At Work

Hybrid Work is Here: So What’s the Outcome?

By: Michael McQueen

Hybrid work is underway. Incentivising the return to workplaces has been a struggle for leaders as, for many workers, the freedom and flexibility offered by remote work makes it a high priority.

The set of challenges that faces leaders, however, is not simply finding the right incentive to get workers back to the office. Rather, the hybrid work world has created a new set of priorities in employees regarding both their teams and their leaders.

Microsoft recently released a trends report, highlighting the statistics and numbers that emerged from research into workplace relations within hybrid work models[1].

Here are 3 key insights from their findings.

1. We Are Overworked, But Disengaged.

The physical separation of employees from workplaces has raised concerns regarding productivity in business leaders. Keeping track of people’s engagement and efficiency was far more straightforward when we were all in the same room. While employers’ confidence in productivity is tentative, employees themselves report high levels, and Microsoft 365 productivity signals reflect this.

To replace the physical ability to keep track of employee work, many employers have turned to digital tracking tools which typically focus on activity as opposed to actual impact. One of the results of this is a breakdown of trust between teams and leaders, and an uncertainty in employees surrounding why they are being tracked in the first place. Beyond this, their knowledge of being tracked provokes a paranoia in employees who then feel the need to perform their productivity and prove that they are working, on top of actually working.

Added to these pressures, team leaders and colleagues are conducting more meetings than ever, with the average user’s number of Teams meetings per week having increased by 153% globally between the start of the pandemic and September 2022. This is understandable, given the need to remain connected with employees working remotely. However, this comes at the cost of genuine engagement, with 42% of participants multitasking during meetings by checking and sending emails.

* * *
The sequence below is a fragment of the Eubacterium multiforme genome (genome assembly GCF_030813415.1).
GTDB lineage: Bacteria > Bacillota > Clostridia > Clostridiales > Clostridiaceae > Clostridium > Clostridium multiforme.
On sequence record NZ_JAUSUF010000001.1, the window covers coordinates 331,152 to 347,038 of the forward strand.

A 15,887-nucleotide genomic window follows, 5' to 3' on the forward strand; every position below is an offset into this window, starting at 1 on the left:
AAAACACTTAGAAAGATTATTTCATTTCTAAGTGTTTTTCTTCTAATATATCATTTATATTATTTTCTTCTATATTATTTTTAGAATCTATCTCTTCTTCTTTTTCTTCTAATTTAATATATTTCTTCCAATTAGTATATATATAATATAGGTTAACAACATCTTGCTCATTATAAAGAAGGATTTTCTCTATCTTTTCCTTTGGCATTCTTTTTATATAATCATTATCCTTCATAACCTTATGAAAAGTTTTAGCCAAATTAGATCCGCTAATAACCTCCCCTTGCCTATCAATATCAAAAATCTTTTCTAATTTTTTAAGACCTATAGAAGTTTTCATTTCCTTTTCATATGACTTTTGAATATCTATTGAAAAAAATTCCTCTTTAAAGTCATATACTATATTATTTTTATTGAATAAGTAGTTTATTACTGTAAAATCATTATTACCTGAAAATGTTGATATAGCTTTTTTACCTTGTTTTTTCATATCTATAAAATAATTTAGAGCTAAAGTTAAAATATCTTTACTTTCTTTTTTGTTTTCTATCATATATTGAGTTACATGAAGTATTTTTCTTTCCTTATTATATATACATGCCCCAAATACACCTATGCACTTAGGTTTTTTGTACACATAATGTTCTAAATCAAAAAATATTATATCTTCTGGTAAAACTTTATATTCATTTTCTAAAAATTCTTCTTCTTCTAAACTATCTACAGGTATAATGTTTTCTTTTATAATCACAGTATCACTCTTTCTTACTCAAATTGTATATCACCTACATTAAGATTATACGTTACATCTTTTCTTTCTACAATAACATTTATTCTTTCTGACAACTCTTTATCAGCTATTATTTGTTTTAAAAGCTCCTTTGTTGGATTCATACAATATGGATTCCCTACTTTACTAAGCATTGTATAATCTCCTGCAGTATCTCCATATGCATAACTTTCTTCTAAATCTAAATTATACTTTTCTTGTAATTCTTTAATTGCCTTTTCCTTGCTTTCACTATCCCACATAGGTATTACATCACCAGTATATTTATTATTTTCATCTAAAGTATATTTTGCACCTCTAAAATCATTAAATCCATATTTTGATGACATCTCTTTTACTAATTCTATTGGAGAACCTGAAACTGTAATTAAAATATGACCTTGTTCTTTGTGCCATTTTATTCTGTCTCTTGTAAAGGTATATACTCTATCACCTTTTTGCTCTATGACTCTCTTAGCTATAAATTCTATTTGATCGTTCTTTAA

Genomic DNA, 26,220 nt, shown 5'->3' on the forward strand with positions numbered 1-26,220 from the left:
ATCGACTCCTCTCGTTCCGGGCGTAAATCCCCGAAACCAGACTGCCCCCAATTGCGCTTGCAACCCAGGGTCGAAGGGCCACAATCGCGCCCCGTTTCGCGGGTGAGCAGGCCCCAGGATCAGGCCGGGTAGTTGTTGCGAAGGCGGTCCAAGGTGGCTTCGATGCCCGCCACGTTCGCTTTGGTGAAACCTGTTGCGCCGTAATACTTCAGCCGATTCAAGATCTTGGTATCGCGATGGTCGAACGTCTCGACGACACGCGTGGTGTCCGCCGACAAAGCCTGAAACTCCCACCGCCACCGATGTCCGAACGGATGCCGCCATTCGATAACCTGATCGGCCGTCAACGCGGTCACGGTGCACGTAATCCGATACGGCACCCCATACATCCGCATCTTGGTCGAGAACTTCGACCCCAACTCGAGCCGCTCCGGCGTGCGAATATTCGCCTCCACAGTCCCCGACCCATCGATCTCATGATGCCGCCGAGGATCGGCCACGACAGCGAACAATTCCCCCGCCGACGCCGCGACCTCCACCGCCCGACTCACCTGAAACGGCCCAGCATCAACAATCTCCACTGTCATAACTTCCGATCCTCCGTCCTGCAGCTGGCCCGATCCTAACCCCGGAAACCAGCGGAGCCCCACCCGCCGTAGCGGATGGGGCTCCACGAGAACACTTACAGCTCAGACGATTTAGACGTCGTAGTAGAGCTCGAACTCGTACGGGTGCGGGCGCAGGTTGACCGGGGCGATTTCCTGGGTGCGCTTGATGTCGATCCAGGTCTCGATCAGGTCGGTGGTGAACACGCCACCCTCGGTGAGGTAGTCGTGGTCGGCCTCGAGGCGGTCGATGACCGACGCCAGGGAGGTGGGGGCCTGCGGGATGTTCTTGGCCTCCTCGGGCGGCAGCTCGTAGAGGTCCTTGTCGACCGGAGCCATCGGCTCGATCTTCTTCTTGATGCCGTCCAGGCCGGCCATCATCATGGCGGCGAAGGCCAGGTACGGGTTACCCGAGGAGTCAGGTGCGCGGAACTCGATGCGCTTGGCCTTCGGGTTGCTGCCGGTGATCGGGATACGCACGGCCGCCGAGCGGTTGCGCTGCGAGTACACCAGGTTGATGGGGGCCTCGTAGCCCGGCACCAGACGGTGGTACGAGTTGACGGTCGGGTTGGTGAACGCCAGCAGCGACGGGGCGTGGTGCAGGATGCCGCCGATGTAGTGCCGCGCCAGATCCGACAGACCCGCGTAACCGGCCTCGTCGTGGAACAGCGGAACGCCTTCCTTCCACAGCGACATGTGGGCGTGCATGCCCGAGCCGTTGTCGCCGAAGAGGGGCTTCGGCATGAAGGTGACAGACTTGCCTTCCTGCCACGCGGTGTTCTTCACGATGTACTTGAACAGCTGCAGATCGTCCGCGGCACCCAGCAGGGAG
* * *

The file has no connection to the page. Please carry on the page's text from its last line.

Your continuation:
Further stats reveal a lack of genuine engagement, with 51% reporting weakened relationships beyond their immediate team, and 43% reporting feelings of disconnection from their company.

Despite being digitally overwhelmed, employees remain disconnected.

2. We Are Demanding Incentive

Having had a taste of the freedom and flexibility of work-from-home arrangements, many workers are reluctant to return to offices. Economic incentives have been attempted, as have simple job requirements and expectations, but flexibility surrounding work locations has remained a priority for employees.

As the last point suggested, however, what employees are really missing from the office is the sense of connection that comes with physical proximity. Remote work proved to many the value of incidental conversations in increasing employee connections and sparking innovative ideas, and these benefits have not been forgotten.

The stats tell the same story: 84% of employees would be motivated by socialising with co-workers, and 85% would be motivated by rebuilding team bonds. 73% of employees say they would go into the office more if their team was there and 74% would do the same if their friends were there.

The good news for leaders is that employees will return to the office – they just need the right incentive.